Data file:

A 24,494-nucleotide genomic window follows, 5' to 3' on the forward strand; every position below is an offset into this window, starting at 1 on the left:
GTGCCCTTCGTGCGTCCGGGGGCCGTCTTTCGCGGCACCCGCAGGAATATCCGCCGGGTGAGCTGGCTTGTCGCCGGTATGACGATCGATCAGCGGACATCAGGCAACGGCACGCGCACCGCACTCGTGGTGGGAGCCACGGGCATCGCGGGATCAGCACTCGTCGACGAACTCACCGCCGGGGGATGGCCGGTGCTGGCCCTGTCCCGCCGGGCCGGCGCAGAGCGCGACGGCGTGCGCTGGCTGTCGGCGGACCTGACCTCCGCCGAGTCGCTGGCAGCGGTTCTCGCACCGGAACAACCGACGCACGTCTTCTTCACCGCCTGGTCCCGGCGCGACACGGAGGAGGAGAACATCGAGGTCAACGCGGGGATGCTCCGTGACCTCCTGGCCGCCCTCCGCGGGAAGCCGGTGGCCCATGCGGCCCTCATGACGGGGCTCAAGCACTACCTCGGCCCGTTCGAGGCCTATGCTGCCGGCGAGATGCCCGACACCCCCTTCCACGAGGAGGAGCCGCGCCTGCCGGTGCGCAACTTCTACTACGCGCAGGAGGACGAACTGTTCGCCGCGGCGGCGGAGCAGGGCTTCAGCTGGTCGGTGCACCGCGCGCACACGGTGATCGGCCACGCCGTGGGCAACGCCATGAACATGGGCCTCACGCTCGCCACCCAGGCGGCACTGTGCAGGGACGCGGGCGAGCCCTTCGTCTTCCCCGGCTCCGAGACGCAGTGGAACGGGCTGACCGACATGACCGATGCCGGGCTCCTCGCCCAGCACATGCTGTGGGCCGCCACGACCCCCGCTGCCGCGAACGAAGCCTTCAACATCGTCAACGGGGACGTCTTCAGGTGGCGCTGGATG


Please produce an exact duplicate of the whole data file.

A 24,494-nucleotide genomic window follows, 5' to 3' on the forward strand; every position below is an offset into this window, starting at 1 on the left:
GTGCCCTTCGTGCGTCCGGGGGCCGTCTTTCGCGGCACCCGCAGGAATATCCGCCGGGTGAGCTGGCTTGTCGCCGGTATGACGATCGATCAGCGGACATCAGGCAACGGCACGCGCACCGCACTCGTGGTGGGAGCCACGGGCATCGCGGGATCAGCACTCGTCGACGAACTCACCGCCGGGGGATGGCCGGTGCTGGCCCTGTCCCGCCGGGCCGGCGCAGAGCGCGACGGCGTGCGCTGGCTGTCGGCGGACCTGACCTCCGCCGAGTCGCTGGCAGCGGTTCTCGCACCGGAACAACCGACGCACGTCTTCTTCACCGCCTGGTCCCGGCGCGACACGGAGGAGGAGAACATCGAGGTCAACGCGGGGATGCTCCGTGACCTCCTGGCCGCCCTCCGCGGGAAGCCGGTGGCCCATGCGGCCCTCATGACGGGGCTCAAGCACTACCTCGGCCCGTTCGAGGCCTATGCTGCCGGCGAGATGCCCGACACCCCCTTCCACGAGGAGGAGCCGCGCCTGCCGGTGCGCAACTTCTACTACGCGCAGGAGGACGAACTGTTCGCCGCGGCGGCGGAGCAGGGCTTCAGCTGGTCGGTGCACCGCGCGCACACGGTGATCGGCCACGCCGTGGGCAACGCCATGAACATGGGCCTCACGCTCGCCACCCAGGCGGCACTGTGCAGGGACGCGGGCGAGCCCTTCGTCTTCCCCGGCTCCGAGACGCAGTGGAACGGGCTGACCGACATGACCGATGCCGGGCTCCTCGCCCAGCACATGCTGTGGGCCGCCACGACCCCCGCTGCCGCGAACGAAGCCTTCAACATCGTCAACGGGGACGTCTTCAGGTGGCGCTGGATG